As the world starts to feel smaller, travellers are starting to push the envelope in a desire to get off the beaten track. I have found that even in Africa where I have lived and travelled extensively, this is becoming increasingly difficult to do as previously known remote areas have become completely accessible with ease – removing the mysticism and beauty and increasing tourist numbers.
Whilst in Chad I was introduced to a most worthy non-profit organisation called African Parks who were formed to help protect and rehabilitate some of the largest reserves in Africa and to spearhead the cause for sustainable tourism . In 2010 they become involved in Zakouma National Park in Chad, which now serves as one of their greatest success stories. This region is probably the last stronghold for wildlife in the Central African region.
Zakouma National Park is home to three thousand square miles of pristine wilderness supporting a wonderful array of wildlife. The elephants are being fiercely protected after a heavy bout of poaching up until 2009 and as the population gently increases, it is now possible to see here large herds of up to 500.
Since 2011 no elephants have been poached in the park and over Christmas 2013, 21 new elephant calves were seen, marking a turning point for Zakouma’s elephant population.
One can also see enormous herds of buffalo up to a thousand strong. They also have an excellent resident pride of lion, good numbers of the Kordofan giraffe, zebra, Defassa’s waterbuck, Lelwel’s hartebeest and the beautiful and fairly rare Roan antelope together with a wonderful array of birdlife (over 373 species recorded) – and if you time it right, as I fortunately did, you can see the beautiful and vividly marked carmine bee eaters which return to Zakouma in March.
The joy too is that for regular safari goers, it will shake you out of your comfort zone as one is seeing entirely new species of antelope and giraffe not encountered on safari anywhere else in southern or East Africa. A safari here is reminiscent of Africa 100 years ago.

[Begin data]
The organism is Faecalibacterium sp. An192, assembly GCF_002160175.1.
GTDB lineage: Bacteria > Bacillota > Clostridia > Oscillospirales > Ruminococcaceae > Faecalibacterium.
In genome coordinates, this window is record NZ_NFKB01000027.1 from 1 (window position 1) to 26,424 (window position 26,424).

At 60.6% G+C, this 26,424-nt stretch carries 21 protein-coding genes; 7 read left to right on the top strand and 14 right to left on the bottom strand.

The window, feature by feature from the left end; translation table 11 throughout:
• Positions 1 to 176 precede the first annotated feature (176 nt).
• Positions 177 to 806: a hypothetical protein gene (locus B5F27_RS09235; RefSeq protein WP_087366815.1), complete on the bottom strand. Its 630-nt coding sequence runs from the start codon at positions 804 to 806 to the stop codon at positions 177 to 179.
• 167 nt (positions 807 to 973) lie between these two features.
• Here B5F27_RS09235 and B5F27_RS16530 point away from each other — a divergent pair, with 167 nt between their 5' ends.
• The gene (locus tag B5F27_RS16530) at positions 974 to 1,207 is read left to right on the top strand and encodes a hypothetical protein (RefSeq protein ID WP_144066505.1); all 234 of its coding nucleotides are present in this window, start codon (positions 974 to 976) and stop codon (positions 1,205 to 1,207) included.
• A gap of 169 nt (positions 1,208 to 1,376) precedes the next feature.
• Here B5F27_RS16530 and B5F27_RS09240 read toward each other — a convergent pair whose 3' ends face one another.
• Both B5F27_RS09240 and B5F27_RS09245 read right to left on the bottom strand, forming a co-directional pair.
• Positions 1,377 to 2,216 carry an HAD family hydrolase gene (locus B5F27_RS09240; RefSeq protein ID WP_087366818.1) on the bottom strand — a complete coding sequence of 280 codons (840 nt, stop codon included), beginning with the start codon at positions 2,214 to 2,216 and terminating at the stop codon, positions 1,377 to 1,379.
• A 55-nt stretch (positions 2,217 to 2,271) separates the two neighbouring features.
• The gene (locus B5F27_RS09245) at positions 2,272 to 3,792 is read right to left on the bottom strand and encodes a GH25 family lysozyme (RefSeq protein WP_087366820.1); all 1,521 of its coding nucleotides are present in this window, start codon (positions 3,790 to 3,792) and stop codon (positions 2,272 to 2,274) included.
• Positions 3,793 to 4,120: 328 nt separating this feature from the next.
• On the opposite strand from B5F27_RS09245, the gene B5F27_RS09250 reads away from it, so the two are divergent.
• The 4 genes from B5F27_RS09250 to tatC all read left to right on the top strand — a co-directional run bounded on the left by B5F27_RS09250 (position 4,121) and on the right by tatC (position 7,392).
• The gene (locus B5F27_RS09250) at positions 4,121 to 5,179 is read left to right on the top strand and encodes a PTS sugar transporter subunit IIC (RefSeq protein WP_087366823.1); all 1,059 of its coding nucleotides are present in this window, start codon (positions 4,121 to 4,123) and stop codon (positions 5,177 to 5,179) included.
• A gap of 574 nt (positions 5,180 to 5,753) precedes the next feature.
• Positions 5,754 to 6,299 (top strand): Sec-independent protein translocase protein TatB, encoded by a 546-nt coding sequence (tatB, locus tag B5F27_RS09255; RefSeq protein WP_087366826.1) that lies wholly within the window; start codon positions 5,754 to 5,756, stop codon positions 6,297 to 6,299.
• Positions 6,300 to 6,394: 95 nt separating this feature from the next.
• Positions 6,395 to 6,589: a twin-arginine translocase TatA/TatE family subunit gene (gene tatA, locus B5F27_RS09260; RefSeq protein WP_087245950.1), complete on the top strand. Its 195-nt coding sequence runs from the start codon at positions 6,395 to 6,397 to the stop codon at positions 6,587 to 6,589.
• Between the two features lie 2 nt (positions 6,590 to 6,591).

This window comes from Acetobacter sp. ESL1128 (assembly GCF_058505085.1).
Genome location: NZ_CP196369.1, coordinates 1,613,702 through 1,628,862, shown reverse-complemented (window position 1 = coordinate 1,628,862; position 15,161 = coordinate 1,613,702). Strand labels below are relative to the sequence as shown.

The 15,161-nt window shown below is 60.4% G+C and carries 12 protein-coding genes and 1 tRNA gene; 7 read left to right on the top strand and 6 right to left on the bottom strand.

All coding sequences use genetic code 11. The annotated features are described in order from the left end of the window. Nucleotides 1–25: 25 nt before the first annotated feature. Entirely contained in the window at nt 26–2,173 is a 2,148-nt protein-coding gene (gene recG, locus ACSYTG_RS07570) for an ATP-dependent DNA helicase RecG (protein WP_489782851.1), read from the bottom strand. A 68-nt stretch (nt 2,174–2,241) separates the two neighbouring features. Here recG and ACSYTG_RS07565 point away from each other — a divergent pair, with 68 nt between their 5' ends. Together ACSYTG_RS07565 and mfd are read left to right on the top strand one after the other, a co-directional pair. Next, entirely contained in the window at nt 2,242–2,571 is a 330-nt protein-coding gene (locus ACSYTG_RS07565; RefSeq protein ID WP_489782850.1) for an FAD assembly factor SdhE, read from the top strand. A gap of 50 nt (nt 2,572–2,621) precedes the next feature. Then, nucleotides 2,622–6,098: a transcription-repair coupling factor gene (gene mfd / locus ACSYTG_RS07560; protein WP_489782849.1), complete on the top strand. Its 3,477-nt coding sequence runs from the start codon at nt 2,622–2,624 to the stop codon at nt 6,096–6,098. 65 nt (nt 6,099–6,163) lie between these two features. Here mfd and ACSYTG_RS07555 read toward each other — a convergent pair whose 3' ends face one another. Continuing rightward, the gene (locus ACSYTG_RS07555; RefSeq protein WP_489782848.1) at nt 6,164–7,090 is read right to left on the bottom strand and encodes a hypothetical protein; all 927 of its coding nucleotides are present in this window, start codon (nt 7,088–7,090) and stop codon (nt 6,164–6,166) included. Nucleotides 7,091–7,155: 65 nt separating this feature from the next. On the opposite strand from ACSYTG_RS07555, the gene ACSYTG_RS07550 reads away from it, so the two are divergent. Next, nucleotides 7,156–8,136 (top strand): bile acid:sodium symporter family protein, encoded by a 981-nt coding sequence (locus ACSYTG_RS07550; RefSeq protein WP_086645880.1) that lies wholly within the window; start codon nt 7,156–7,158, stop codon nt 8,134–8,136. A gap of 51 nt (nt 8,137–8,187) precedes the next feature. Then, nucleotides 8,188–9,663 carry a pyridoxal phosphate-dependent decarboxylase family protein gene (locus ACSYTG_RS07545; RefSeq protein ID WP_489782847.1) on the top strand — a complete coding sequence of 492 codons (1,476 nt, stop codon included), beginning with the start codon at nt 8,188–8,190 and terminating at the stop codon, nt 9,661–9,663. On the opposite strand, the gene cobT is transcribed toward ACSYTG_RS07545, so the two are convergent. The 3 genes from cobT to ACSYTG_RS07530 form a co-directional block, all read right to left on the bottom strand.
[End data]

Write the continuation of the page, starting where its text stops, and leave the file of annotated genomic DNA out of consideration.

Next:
Safaris are conducted by open vehicle and on foot, where you can learn so much more and feels at one with nature. There is also a fabulous cultural aspect where you can see villages which are entirely untouched and unused to tourists. While you are there be sure to visit the vibrant cattle markets where jewellery and trinkets can also be found. Chad is relatively easily accessible from Paris or Addis Ababa and it made a wonderful combination with my visit to Ethiopia.
Safaris to Chad depart in February and March and can either be taken on a private basis (but you have to be prepared to pay for eight people as you take over the camp exclusively), or you can join a group of a maximum of eight guests – led by one of the top private guides in Africa.
The safari element lasts for a week, with three nights being spent in one camp, a night fly camping en-route and then a further three nights being spent further north in the Park.
Another fantastic option that is now available combines the Sahara desert with a safari to Chad at Ennedi. It’s a four hour flight where you land at a characterful Saharan village formed by houses made of banco, gathered around the old French colonial fort. The inhabited centre is situated in a verdant oasis with numerous date-palms.
Here you can discover beautiful tassilian sand formations, taking odd shapes of castles and cathedrals grazed by winding tongues of sand. The landscape is incredible. Lakes surrounded by palm-groves that spring up from the sand, rocky formations of multi coloured sandstone from white to red and golden dunes that descend to the water.
If you would like any further insights about my very special safari to Chad or share with you my experiences on other recent remote safaris to Zambia, Uganda, Ethiopia, the Congo, Sudan or the DRC, I would be very pleased to talk to you about them!